JR: Okay, final question — I’m often approached by potential players who either currently play football in the NRMFA or with the Spears, and they’re wondering — why should they come play for the Storm? Is there a real reason for them to leave where they are now? What benefits are there? What are the reasons why you would think that the players might want to come and play for the Storm, especially at this point with the big move?
FT: Well, with the Storm, I’m comfortable with saying that we’ve probably got some of the best coaching staff in all of Ontario. We’ve got people like Dave Richardson, who played several years as a former pro with the Hamilton Tiger-Cats. We’ve got Brian Hutchings, who also played for several years as a pro with the Hamilton Tiger-Cats. We’ve got some other gentlemen coming on board who are all former CFL players. We’ve got Chris Nunn who played pro in Europe. Chris Cleveland who played a little bit of pro in the Canadian League, but came out of the football system in Michigan. We’ve got Don Moses who’s been coaching at a higher level since he was in his 20’s, where he had formerly coached with the Burlington Braves and with the Hamilton Hurricanes.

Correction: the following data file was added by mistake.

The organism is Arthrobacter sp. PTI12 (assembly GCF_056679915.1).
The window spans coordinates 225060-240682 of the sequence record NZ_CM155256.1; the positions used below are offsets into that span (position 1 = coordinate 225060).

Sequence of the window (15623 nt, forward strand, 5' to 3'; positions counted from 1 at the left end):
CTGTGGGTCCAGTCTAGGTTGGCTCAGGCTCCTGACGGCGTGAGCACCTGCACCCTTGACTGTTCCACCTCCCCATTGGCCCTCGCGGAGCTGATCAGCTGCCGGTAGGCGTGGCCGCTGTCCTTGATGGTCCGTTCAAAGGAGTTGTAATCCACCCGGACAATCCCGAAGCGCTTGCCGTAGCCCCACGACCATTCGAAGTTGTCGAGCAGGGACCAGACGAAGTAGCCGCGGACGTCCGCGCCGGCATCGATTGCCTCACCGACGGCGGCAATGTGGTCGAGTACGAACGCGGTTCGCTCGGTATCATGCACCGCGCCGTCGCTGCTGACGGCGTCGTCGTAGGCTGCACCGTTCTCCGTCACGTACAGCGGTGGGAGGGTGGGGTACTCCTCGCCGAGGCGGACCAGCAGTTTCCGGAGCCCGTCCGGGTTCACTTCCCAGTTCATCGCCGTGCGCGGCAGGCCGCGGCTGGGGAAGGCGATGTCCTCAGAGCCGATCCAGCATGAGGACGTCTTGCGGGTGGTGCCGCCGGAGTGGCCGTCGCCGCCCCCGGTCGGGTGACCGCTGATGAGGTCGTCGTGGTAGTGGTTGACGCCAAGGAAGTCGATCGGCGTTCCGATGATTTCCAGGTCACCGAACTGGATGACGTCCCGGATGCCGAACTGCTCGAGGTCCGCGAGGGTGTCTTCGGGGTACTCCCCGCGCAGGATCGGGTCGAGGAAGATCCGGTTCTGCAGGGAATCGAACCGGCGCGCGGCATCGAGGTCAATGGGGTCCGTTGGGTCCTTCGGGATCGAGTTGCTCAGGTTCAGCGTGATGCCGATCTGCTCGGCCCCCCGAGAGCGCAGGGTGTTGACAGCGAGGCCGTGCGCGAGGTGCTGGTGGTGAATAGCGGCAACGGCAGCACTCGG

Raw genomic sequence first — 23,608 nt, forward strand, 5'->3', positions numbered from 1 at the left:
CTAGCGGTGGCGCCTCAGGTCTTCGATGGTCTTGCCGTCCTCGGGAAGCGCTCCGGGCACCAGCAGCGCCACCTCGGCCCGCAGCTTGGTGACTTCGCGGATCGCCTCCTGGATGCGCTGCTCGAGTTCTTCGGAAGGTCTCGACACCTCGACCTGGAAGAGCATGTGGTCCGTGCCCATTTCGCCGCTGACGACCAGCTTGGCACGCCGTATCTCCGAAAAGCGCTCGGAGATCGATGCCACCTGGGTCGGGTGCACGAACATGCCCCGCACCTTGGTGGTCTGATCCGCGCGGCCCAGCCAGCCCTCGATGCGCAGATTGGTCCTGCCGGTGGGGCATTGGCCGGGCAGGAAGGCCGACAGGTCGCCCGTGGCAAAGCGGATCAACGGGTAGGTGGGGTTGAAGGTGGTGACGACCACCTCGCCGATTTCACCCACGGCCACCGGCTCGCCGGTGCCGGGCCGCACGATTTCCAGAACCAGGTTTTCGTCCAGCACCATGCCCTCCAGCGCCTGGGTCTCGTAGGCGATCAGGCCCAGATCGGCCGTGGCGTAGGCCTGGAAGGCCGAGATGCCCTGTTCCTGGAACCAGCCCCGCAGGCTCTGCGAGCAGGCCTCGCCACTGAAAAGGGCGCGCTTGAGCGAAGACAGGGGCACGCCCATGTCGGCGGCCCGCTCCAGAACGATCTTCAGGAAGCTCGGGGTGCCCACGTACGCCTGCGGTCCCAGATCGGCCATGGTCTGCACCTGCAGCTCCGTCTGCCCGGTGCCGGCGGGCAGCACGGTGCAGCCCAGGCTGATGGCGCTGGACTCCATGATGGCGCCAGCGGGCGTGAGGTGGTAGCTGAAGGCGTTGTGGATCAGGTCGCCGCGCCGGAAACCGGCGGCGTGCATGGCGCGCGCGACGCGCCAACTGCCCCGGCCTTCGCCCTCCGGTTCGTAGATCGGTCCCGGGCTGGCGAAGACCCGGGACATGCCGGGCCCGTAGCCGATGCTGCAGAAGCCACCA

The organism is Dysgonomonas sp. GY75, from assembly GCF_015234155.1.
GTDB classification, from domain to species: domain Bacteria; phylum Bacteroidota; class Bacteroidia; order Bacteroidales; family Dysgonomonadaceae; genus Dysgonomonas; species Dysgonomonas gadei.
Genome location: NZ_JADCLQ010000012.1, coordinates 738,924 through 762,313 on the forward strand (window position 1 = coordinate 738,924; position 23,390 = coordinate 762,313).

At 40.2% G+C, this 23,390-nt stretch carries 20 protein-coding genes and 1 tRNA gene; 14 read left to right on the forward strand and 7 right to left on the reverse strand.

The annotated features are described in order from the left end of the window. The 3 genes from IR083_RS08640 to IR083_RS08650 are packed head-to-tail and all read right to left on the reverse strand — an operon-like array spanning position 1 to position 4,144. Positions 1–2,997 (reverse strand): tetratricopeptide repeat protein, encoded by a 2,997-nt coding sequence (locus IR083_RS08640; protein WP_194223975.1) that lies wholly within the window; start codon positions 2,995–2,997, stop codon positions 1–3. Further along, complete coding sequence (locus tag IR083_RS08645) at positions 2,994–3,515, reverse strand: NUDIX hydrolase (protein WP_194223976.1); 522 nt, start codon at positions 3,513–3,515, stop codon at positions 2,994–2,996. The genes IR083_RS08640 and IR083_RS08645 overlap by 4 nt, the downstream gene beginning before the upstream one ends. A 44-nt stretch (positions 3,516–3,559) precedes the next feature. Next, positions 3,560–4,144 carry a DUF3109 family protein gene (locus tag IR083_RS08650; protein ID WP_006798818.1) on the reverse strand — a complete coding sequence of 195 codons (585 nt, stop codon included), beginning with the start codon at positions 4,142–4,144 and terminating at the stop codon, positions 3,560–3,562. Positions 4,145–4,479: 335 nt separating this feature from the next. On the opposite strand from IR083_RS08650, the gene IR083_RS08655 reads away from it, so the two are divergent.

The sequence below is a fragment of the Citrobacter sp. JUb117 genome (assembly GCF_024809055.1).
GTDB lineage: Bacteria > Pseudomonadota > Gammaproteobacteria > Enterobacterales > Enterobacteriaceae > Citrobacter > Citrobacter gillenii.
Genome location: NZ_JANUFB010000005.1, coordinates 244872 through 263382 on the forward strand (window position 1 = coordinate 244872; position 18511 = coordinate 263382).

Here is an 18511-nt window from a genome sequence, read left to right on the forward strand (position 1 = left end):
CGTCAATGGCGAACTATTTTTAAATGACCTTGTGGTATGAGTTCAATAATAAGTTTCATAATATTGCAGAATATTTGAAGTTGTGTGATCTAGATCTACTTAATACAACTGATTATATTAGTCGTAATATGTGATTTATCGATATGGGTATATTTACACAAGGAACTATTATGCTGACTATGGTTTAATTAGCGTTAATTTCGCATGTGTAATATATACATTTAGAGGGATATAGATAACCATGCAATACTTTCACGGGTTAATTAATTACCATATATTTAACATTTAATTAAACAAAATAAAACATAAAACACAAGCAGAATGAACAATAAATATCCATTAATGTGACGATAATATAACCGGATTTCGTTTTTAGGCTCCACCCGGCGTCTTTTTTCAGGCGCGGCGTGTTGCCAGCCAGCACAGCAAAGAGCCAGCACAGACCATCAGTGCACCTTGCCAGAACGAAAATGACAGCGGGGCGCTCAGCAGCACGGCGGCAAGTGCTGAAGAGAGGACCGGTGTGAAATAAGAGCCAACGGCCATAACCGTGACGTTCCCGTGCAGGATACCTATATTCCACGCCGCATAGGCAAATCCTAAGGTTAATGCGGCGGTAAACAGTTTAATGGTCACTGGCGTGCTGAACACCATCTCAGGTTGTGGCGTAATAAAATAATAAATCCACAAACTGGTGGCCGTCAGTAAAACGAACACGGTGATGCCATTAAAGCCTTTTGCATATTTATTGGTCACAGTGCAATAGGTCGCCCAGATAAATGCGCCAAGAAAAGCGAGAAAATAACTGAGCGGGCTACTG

[CORRECTION: Don Moses is no longer the Varsity Head Coach. The new HC is Brian "BJ" Malott.]
So we’ve got a nice compliment of coaches that really makes for a good program. These guys are knowledgeable about the game of football and in dealing with young adults.
JR: That’s good, because at this stage, isn’t it all about learning?
FT: Absolutely correct, James. It’s all about learning and we are focused on the fundamentals. The coaches will stress fundamentals, and the understanding of the fundamentals is what ultimately wins games for us. Proof of that was this past season with the junior varsity team where we went undefeated, and that was largely to the credit of Dave Richardson, the head coach. His philosophy is, “focus on the fundamentals, focus on the footwork, focus on proper form to tackle and block,” and that just made a big difference to our program.
The only other thing that I would like to say is that we’re excited about being in the OFC and we would like to reach out to our friendly, competitive leagues and programs in the Peninsula, and we would be more than willing to sit down at some point to talk to them whenever they want.